Writers in Real Life: Kerry Graham


We are happy to welcome Kerry as our first Writer-in-Residence. You can find Kerry at the Highlandtown First Friday Art Walk in April, May, and June and hear her read her work at Yellow Arrow's August 2nd reading.

Kerry spent the first few years of her life in Baltimore, but was raised in Baltimore County. After going to college in Southern Maryland, attending grad school in England, and being a full-time volunteer in Nigeria, she moved to Baltimore in 2009. She lived in Pigtown for two years, but has been in the Patterson Park area since then. Almost three years ago, she bought a house in Highlandtown/Patterson Park, and couldn't be happier about being part of this neighborhood. 

About her experience in Baltimore, she writes, "Sometimes, I describe myself as being hopefully devoted to Baltimore. My entire professional career, I’ve served some of Baltimore’s most marginalized populations: the HIV+, homeless, and its youth. While I have the fortune of being able to enjoy much of Baltimore’s charm, I care about hundreds of people who have been traumatized by Baltimore. I recognize that to be in this position–someone who gets to experience some of the best of Baltimore, but also understands the depths of its worst–is relatively uncommon, which is why I am committed to writing, and story sharing, and using language as a way to unite those who might otherwise never have found one another. I believe I would have been a writer regardless of where I live, but Baltimore has made my writing meaningful."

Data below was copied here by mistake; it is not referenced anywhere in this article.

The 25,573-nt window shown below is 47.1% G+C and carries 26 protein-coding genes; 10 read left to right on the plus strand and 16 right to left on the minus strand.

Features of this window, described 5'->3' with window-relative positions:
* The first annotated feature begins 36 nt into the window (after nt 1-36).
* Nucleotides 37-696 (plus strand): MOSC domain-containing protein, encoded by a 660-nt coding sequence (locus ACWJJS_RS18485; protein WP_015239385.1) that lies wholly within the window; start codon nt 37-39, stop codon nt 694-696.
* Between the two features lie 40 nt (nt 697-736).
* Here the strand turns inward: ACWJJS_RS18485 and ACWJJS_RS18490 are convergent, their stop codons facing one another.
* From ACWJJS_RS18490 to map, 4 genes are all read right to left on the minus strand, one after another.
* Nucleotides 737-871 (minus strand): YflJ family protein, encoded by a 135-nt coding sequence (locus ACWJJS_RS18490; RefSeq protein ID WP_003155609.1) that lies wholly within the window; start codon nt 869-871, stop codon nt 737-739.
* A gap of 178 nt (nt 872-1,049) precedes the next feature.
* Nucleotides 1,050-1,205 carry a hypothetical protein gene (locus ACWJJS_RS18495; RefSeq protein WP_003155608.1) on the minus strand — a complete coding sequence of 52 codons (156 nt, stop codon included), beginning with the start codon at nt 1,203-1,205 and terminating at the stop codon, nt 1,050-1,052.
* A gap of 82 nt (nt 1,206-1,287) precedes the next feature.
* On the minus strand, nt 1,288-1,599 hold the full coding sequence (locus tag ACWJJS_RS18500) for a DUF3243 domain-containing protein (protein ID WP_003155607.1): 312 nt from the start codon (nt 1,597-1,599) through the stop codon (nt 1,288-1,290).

Kerry’s vignettes have appeared, or are forthcoming, in borrowed solaceThe Citron ReviewCrack the Spine, and Gravel. She is a regular contributor to Role Reboot, and runs a collaborative weekly newsletter called In This Together.  

from gravelmag.com

Promise Him Pencils

Kerry Graham

I cannot tell which day I mark him absent, again, is the one I know he will not be back. He stops coming to class—mine, and apparently algebra, and biology—but still comes to school. In the halls, he holds his back straighter than he ever did in my room; his eyes shine brighter. Here, it does not matter that he never has paper. Pencils. Whenever we pass each other by the stairwell, he stops laughing long enough to vow, “Ima be there tomorrow!” The next day, I tell myself: he meant it at the time.

Soon, he stops coming to school, but I still see him sometimes. Now, instead of by the stairs, I pass him on the street, wondering how far he is from home. The sun shines on him here.

In my car, even with just glimpses of him, I am reminded of how he would look in the hallway. ­­­Every time I see him, it is at the same corner, too far—and too late—for me to promise him pencils. Driving past, I know all the reasons he will not realize I am there. I shout anyway.

This morning, the streets only trickle with traffic, and I can tell that today is the one he will see me. Again, I shout his name. Watching him grin at me as he lifts his hand above his head to wave, I want to press the brakes on my car. On time.